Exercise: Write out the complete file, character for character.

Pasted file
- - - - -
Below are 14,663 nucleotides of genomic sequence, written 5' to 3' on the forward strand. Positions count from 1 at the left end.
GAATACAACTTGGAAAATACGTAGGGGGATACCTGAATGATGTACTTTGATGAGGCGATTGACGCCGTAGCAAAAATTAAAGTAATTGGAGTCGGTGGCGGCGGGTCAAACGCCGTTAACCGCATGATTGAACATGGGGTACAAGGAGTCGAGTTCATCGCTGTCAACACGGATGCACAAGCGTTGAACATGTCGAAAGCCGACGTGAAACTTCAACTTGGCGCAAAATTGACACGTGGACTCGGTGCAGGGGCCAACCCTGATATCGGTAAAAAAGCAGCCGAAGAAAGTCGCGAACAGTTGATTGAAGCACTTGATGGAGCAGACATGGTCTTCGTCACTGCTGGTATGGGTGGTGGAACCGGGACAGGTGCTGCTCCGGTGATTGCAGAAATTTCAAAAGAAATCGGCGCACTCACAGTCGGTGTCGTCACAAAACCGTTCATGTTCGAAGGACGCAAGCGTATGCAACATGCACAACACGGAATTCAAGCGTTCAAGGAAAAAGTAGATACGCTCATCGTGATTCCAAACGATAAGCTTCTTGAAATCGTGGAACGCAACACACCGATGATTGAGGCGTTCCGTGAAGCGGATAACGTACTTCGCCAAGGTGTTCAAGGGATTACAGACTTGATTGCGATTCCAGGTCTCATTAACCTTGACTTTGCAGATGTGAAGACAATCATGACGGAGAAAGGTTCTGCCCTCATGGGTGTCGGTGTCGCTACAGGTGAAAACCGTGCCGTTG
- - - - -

Below are 14,663 nucleotides of genomic sequence, written 5' to 3' on the forward strand. Positions count from 1 at the left end.
GAATACAACTTGGAAAATACGTAGGGGGATACCTGAATGATGTACTTTGATGAGGCGATTGACGCCGTAGCAAAAATTAAAGTAATTGGAGTCGGTGGCGGCGGGTCAAACGCCGTTAACCGCATGATTGAACATGGGGTACAAGGAGTCGAGTTCATCGCTGTCAACACGGATGCACAAGCGTTGAACATGTCGAAAGCCGACGTGAAACTTCAACTTGGCGCAAAATTGACACGTGGACTCGGTGCAGGGGCCAACCCTGATATCGGTAAAAAAGCAGCCGAAGAAAGTCGCGAACAGTTGATTGAAGCACTTGATGGAGCAGACATGGTCTTCGTCACTGCTGGTATGGGTGGTGGAACCGGGACAGGTGCTGCTCCGGTGATTGCAGAAATTTCAAAAGAAATCGGCGCACTCACAGTCGGTGTCGTCACAAAACCGTTCATGTTCGAAGGACGCAAGCGTATGCAACATGCACAACACGGAATTCAAGCGTTCAAGGAAAAAGTAGATACGCTCATCGTGATTCCAAACGATAAGCTTCTTGAAATCGTGGAACGCAACACACCGATGATTGAGGCGTTCCGTGAAGCGGATAACGTACTTCGCCAAGGTGTTCAAGGGATTACAGACTTGATTGCGATTCCAGGTCTCATTAACCTTGACTTTGCAGATGTGAAGACAATCATGACGGAGAAAGGTTCTGCCCTCATGGGTGTCGGTGTCGCTACAGGTGAAAACCGTGCCGTTG